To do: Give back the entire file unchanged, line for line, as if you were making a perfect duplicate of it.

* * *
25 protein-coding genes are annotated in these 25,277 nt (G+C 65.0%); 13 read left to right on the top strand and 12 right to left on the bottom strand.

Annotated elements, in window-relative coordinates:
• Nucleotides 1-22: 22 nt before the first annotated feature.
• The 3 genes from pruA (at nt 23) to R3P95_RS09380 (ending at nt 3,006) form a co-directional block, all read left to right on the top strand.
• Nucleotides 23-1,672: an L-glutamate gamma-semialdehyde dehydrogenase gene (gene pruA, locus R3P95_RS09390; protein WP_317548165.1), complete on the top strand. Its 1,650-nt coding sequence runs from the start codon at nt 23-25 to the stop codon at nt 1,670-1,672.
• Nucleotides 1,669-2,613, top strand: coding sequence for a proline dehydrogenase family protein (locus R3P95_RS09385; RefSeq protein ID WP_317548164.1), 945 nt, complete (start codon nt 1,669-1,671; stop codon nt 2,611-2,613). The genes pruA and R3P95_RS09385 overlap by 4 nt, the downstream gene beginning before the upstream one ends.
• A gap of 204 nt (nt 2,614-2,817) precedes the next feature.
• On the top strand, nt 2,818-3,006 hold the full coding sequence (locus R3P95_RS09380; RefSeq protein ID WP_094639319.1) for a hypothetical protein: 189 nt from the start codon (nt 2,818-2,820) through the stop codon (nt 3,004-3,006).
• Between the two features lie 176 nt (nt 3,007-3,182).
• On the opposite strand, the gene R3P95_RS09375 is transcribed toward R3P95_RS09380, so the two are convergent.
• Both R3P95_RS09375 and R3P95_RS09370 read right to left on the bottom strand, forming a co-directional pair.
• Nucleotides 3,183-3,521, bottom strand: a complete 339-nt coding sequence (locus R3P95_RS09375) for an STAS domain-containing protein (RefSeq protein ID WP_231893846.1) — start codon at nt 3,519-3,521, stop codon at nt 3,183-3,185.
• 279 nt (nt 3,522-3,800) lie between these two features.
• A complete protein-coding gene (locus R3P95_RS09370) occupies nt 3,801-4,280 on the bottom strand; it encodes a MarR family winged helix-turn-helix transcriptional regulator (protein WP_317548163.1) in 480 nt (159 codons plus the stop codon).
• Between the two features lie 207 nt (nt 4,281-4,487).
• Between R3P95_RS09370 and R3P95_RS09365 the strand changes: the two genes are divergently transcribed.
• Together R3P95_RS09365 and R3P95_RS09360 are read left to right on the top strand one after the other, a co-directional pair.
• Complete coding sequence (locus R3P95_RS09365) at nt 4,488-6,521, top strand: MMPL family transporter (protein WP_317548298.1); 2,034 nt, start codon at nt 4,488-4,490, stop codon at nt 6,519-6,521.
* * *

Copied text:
25 protein-coding genes are annotated in these 25,277 nt (G+C 65.0%); 13 read left to right on the top strand and 12 right to left on the bottom strand.

Annotated elements, in window-relative coordinates:
• Nucleotides 1-22: 22 nt before the first annotated feature.
• The 3 genes from pruA (at nt 23) to R3P95_RS09380 (ending at nt 3,006) form a co-directional block, all read left to right on the top strand.
• Nucleotides 23-1,672: an L-glutamate gamma-semialdehyde dehydrogenase gene (gene pruA, locus R3P95_RS09390; protein WP_317548165.1), complete on the top strand. Its 1,650-nt coding sequence runs from the start codon at nt 23-25 to the stop codon at nt 1,670-1,672.
• Nucleotides 1,669-2,613, top strand: coding sequence for a proline dehydrogenase family protein (locus R3P95_RS09385; RefSeq protein ID WP_317548164.1), 945 nt, complete (start codon nt 1,669-1,671; stop codon nt 2,611-2,613). The genes pruA and R3P95_RS09385 overlap by 4 nt, the downstream gene beginning before the upstream one ends.
• A gap of 204 nt (nt 2,614-2,817) precedes the next feature.
• On the top strand, nt 2,818-3,006 hold the full coding sequence (locus R3P95_RS09380; RefSeq protein ID WP_094639319.1) for a hypothetical protein: 189 nt from the start codon (nt 2,818-2,820) through the stop codon (nt 3,004-3,006).
• Between the two features lie 176 nt (nt 3,007-3,182).
• On the opposite strand, the gene R3P95_RS09375 is transcribed toward R3P95_RS09380, so the two are convergent.
• Both R3P95_RS09375 and R3P95_RS09370 read right to left on the bottom strand, forming a co-directional pair.
• Nucleotides 3,183-3,521, bottom strand: a complete 339-nt coding sequence (locus R3P95_RS09375) for an STAS domain-containing protein (RefSeq protein ID WP_231893846.1) — start codon at nt 3,519-3,521, stop codon at nt 3,183-3,185.
• 279 nt (nt 3,522-3,800) lie between these two features.
• A complete protein-coding gene (locus R3P95_RS09370) occupies nt 3,801-4,280 on the bottom strand; it encodes a MarR family winged helix-turn-helix transcriptional regulator (protein WP_317548163.1) in 480 nt (159 codons plus the stop codon).
• Between the two features lie 207 nt (nt 4,281-4,487).
• Between R3P95_RS09370 and R3P95_RS09365 the strand changes: the two genes are divergently transcribed.
• Together R3P95_RS09365 and R3P95_RS09360 are read left to right on the top strand one after the other, a co-directional pair.
• Complete coding sequence (locus R3P95_RS09365) at nt 4,488-6,521, top strand: MMPL family transporter (protein WP_317548298.1); 2,034 nt, start codon at nt 4,488-4,490, stop codon at nt 6,519-6,521.